Faced with being laid off, a young father focuses on dealing with uncertainties and on choosing the future he wants.
In 10 months time, my contract, along with the contracts of my fellow employees and the management team where I work, will not be extended. I don’t want to go into the details as to why it won’t be extended, but let’s just say I don’t blame my employer for closing up shop in less than one year’s time. Furthermore, I am thankful for getting almost 10 months notice. The way I look at it, I am on enhanced employment insurance for the time being, with benefits!
But, of course, there was a little anger and anxiety when the news was delivered. I will have been working at this job for more than three years when the contract ends and I was looking forward to another two years in my current role before seeking management-level positions. Now the plan has changed and the “employment scramble” begins.
This will be the first time I have been laid off in my life. Previously, I have always been able to slide from one job to another on my own terms. But now, despite having so much time to find a new job, I find myself unsure of what step to take next. The main problem is I am very happy with my current employment in all aspects, especially pertaining to the commute (ten minutes if I drive under the speed limit) and the staff I’ve worked with. Sure, there are rough spots, but I learned a long time ago that no job is ever perfect.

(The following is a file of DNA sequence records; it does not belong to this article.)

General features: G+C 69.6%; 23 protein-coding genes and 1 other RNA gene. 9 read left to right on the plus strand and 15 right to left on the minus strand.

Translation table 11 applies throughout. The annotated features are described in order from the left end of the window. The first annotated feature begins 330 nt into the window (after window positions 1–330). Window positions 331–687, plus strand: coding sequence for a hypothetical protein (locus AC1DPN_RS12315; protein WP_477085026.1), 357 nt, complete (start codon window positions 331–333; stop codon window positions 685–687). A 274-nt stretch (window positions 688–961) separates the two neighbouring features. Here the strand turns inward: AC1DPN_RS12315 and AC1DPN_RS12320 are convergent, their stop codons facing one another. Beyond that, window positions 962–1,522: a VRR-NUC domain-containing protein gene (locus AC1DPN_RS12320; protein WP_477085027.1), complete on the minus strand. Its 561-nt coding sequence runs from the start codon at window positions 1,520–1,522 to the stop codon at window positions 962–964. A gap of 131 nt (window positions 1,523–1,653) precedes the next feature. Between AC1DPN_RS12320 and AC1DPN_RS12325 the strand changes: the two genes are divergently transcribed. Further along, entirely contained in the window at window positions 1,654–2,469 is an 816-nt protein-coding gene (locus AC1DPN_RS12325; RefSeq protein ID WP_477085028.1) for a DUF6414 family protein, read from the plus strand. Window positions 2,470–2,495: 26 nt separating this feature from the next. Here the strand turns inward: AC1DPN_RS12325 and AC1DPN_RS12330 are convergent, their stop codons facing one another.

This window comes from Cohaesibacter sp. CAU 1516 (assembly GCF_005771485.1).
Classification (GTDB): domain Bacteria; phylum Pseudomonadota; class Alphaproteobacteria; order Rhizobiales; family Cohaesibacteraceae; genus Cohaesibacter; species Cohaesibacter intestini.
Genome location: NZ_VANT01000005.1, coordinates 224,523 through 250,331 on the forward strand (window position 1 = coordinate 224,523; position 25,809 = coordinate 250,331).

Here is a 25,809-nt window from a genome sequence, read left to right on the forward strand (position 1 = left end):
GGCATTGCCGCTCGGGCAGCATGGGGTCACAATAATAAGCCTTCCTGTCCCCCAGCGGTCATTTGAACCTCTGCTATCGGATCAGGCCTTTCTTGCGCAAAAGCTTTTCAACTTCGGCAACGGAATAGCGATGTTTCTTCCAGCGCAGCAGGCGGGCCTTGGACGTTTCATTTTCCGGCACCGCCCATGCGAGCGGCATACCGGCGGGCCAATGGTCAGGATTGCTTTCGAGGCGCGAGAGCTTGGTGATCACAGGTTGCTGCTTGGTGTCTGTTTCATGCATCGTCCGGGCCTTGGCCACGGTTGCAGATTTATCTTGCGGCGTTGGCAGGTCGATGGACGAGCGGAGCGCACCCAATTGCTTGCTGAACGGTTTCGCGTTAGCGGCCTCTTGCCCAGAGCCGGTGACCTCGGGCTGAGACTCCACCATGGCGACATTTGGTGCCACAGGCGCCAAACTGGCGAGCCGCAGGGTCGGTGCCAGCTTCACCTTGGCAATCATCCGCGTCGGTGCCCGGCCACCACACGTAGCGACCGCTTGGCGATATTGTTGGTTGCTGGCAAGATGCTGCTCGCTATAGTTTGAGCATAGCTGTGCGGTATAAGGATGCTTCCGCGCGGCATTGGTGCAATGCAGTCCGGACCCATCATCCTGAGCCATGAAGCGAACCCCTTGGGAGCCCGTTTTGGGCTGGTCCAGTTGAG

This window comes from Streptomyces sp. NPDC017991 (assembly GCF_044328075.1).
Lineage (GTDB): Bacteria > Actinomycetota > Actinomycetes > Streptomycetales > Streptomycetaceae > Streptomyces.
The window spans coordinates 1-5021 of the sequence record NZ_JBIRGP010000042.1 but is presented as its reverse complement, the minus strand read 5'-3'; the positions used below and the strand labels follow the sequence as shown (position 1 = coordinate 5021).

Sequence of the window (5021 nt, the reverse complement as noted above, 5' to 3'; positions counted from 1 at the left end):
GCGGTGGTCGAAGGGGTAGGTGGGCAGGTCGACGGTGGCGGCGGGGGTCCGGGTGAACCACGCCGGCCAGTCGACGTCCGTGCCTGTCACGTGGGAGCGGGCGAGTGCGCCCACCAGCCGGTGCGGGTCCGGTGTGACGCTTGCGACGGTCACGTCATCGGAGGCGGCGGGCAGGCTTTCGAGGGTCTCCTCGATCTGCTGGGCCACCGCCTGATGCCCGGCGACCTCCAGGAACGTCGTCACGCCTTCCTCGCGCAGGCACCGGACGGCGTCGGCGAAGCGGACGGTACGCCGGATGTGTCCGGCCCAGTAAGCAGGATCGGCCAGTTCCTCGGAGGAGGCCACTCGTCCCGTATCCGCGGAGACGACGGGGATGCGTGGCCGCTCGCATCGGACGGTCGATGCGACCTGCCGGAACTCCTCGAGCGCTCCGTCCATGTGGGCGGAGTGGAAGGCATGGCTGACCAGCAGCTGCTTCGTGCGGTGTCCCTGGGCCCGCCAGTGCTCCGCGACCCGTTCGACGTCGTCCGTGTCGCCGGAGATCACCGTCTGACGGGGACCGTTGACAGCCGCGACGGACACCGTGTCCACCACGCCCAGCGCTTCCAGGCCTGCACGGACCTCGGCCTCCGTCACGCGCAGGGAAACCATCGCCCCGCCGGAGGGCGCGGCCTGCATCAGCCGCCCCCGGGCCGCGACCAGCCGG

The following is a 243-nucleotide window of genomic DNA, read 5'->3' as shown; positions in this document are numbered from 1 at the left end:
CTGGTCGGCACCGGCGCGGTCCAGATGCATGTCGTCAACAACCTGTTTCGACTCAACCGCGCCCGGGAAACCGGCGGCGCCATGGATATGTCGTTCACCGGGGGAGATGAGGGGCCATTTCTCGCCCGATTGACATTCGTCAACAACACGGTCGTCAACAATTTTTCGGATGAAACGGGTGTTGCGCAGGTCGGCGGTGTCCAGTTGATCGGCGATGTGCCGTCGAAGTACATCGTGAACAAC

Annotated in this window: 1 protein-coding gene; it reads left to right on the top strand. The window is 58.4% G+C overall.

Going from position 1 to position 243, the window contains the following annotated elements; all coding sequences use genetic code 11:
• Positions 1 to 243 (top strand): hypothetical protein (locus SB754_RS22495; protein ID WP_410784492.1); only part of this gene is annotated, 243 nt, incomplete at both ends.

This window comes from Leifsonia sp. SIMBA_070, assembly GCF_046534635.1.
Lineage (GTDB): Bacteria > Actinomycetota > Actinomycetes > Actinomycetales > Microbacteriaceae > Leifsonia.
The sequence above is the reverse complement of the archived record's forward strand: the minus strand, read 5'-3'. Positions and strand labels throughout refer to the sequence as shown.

To make a long story short, I have become very comfortable where I work. Now I will have to step out of that comfort zone and start all over. If I were single, I would be excited thinking about all the different opportunities, without a care in the world. But having started a young family with my wife and nine-month-old daughter, rationality sets in. Do I branch off on my own and begin my own business? Should I remain loyal to my employer and stay until the bitter end or take the first good job that comes my way? Or do I take the first job offered my way?
Questions, questions and more questions pop into my mind every day. Uncertainty is definitely not something I deal with very well, but now I need to make adjustments. My goal over the next few months is to continue to provide the same level of service I always have and to search not for just any job, but for the right job. I am fortunate to have the support of my wife, who doesn’t understand why I worry about finding a job when I have so many skills to offer employers.
Of course she also likes to joke that if I don’t find work before my contract is up, a friend of hers who is a manager at Wendy’s would be more than happy to give me a job.
Who knows where I will be in 10 months time. All I can do is concentrate on exhausting all avenues in my job search.
The biggest worry, however, is choosing my future before it picks me.